These boundaries are obviously not of arbitrary design, and they even seem modeled in congruence to the picture’s broader themes. Early in the film, Professor Henry Vollmer (Adrian Hoven)–the head of a project that’s essentially a slightly less substantial replication of our own reality, which is in turn used predict our own en masse behavioral patterns–denounces another’s identity by saying, “You’re nothing more than an image others have made of you.” Such a statement works in a bifold manner, smartly laying the foundation for the film’s sci-fi implications (that reality may, in fact, be illusory) and bringing to light Fassbinder’s fascination with social influence (that we have little control over our sense of self). These two issues naturally imbricate throughout the picture’s 212-minute running time, but they don’t coalesce wholly. Rather, the relationship between these elements is ultimately more symbiotic than synthesized, with the pair each complimenting the other but more in way of cursory strokes. Fassbinder’s main focus seems to be in infusing the environments he creates with veins of these overarching ideas, making gentle allegorical and spoken allusions to the confinement inherent to certain societal structures. From early in the picture, the filmmaker makes it a point to group characters in a something of a functional sense, categorically painting scientists as stoic idealists and, conversely, capitalists as rationalists–just voracious ones. The main dramatic current, then, is in watching these two sides leverage for control–which they do, at least by way of human surrogates–a struggle of power that’s relayed to the public through members of the media. Though a simplification, this societal tripod outlines our entrenched dependence on systemization. World on a Wire’s overarching sci-fi premise, which will go unspoiled here, accepts this conceit, as the greatest misfortunes within the film seem to befall those guilty not of personal slight, but of challenging accepted social institutions.
Despite a rather familiar, perhaps even flimsy narrative approach, and moreover, a disinterested introspective pose–action and ambiance take precedent over the cognitive processes of characters–Fassbinder laces his film with myriad worthy philosophical inquiries, many relating to the idea of a creator, and by extension, creationism. Through World on a Wire, he presents reality as something defined by limits, limits beyond which purer, but perhaps less ornamental, truths lie. “It’s obvious,” begins one digital soul, “What can’t exist doesn’t.” Fassbinder seems content in positing that worlds are bound by both social constrictions and physical laws alike, and paints these guiding forces in a similarly absolute sense. But his evocations also leave room for mysticism. Ambiguity is of constant reference throughout the work, and a somewhat affirming tenor emerges by picture’s end. It appears that Fassbinder’s implications not only justify, and somewhat hopefully at that, the possibility of a transcendent existence but also how expressive the miniatures we create can be. That the phrase, “A tiny universe inside our own,” is used to describe the story’s computer-simulated reality is innately telling. The cinema, and art in general, is our own society’s micro-world, a proportional recreation of our existence that we use to learn about ourselves, our cultural conditions, and especially our lives. World on a Wire is saturated with this kind of ideological posturing. Not all of its paranoid projections form complete conceptual circuits, but such loose ends do more to evoke our collective, human uncertainty than something of shoddy craftsmanship.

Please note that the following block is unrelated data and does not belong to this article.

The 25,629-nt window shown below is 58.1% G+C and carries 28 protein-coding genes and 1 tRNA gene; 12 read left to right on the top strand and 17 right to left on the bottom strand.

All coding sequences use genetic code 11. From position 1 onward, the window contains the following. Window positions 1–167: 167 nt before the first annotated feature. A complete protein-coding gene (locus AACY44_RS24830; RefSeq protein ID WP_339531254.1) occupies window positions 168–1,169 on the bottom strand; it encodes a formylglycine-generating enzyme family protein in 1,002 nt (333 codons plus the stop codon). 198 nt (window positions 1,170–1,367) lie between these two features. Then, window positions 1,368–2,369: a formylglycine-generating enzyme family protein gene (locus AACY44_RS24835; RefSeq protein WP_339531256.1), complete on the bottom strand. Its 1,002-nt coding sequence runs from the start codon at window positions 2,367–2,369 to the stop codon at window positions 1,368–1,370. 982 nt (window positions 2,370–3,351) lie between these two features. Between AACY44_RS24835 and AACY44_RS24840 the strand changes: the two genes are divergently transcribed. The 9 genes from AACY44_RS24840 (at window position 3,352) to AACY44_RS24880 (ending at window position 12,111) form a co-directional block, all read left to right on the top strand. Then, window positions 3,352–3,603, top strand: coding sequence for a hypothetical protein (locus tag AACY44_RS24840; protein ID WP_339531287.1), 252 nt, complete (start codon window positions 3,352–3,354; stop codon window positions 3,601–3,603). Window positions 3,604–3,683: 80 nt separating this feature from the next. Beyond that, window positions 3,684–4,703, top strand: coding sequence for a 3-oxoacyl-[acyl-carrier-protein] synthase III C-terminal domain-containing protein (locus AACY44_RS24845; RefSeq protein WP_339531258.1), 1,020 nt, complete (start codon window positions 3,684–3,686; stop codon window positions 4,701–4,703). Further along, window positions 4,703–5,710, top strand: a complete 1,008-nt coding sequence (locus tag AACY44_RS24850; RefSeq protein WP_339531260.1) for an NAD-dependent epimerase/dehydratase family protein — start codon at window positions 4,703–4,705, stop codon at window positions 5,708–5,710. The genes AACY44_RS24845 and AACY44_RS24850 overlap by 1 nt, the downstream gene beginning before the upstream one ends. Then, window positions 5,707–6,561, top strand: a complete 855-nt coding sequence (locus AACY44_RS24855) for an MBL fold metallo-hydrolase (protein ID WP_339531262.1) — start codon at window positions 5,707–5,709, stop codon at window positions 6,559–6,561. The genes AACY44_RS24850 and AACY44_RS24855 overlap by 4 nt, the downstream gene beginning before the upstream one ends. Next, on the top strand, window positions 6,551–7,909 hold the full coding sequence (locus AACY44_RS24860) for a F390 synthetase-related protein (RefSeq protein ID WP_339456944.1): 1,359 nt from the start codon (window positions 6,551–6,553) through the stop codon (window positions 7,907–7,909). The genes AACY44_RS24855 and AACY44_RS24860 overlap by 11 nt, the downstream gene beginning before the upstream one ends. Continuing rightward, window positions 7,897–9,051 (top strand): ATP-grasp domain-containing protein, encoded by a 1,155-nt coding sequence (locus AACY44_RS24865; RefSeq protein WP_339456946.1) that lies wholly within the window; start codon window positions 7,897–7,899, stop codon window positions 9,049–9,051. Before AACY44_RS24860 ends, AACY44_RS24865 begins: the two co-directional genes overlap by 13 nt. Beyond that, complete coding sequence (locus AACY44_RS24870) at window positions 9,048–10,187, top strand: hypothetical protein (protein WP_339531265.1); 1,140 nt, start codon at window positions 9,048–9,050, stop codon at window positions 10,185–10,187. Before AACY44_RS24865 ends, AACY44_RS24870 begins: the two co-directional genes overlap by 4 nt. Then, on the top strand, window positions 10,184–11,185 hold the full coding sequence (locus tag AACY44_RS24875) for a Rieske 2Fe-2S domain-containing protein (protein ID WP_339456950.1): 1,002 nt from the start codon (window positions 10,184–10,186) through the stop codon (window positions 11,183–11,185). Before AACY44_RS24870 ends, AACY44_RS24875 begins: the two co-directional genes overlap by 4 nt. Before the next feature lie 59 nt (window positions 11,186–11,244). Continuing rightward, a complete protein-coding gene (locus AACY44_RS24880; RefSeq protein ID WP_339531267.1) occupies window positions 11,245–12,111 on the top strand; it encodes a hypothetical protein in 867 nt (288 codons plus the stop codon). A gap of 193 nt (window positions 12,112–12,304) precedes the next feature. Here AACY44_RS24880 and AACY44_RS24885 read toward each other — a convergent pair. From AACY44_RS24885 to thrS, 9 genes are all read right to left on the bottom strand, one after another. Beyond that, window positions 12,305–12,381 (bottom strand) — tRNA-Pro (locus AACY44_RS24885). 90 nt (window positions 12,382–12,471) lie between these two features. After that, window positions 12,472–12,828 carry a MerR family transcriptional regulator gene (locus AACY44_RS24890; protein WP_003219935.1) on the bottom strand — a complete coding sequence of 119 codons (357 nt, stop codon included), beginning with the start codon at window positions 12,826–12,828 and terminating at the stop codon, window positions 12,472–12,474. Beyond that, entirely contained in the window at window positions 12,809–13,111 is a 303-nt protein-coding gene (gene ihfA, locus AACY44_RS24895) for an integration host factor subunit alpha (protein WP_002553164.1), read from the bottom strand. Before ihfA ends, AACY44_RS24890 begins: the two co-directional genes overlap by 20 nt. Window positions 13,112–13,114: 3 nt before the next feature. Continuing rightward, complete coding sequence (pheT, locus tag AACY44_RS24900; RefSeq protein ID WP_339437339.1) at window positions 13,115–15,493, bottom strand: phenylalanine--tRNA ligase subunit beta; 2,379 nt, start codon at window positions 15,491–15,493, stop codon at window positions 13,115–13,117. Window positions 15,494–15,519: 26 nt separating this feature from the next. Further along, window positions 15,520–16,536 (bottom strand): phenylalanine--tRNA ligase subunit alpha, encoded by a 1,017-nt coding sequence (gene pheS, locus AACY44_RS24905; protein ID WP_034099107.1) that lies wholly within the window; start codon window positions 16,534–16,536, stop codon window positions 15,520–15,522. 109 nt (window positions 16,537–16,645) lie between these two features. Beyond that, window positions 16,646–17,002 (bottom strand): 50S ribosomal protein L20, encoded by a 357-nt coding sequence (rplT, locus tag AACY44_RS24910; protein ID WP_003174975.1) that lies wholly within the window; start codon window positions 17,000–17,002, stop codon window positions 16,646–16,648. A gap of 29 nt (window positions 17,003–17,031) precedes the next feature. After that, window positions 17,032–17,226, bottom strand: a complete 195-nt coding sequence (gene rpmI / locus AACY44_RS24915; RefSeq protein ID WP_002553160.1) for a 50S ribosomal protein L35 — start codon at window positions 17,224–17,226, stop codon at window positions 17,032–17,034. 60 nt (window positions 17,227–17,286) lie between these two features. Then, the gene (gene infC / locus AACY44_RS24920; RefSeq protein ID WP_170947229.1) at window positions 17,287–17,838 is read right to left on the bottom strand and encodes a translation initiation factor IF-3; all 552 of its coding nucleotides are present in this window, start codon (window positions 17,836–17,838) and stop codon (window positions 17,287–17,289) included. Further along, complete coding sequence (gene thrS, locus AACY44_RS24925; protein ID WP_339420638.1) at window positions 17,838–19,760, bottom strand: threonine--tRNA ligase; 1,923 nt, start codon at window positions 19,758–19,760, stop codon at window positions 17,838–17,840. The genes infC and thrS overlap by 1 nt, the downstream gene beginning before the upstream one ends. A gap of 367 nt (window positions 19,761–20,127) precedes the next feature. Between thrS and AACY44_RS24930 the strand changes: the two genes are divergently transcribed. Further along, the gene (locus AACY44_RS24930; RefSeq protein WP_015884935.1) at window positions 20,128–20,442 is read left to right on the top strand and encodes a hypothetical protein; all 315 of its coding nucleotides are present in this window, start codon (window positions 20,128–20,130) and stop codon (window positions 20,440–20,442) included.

All things considered, World on a Wire looks sublime on Criterion Blu-ray. A keen feel for consistency is detected throughout the work, rendering the germanely harsh 16mm visuals within a convincing tonal context. Texture, though not of particular interest to Fassbinder, is evident and allots the viewing experience a sensorial flair. But damaged prints are a reality and one of sporadic relevance here. In consolation, such instances aren’t prominent and it’s not long after experiencing one that we can become lost again in the picture’s disorienting architecture and eerie fluorescent glow. The transfer, in its quintessence, is stable but flat, evocative but, due to practical limits, not wholly arresting.
Though not a substantial collection of supplements, this Criterion package does include enough elucidatory extras to be recommended–as if the film wasn’t reason enough. A fifty-minute documentary and a thirty-minute interview sum up the digital special features, while the compulsory booklet offers an essay by Critic Ed Halter.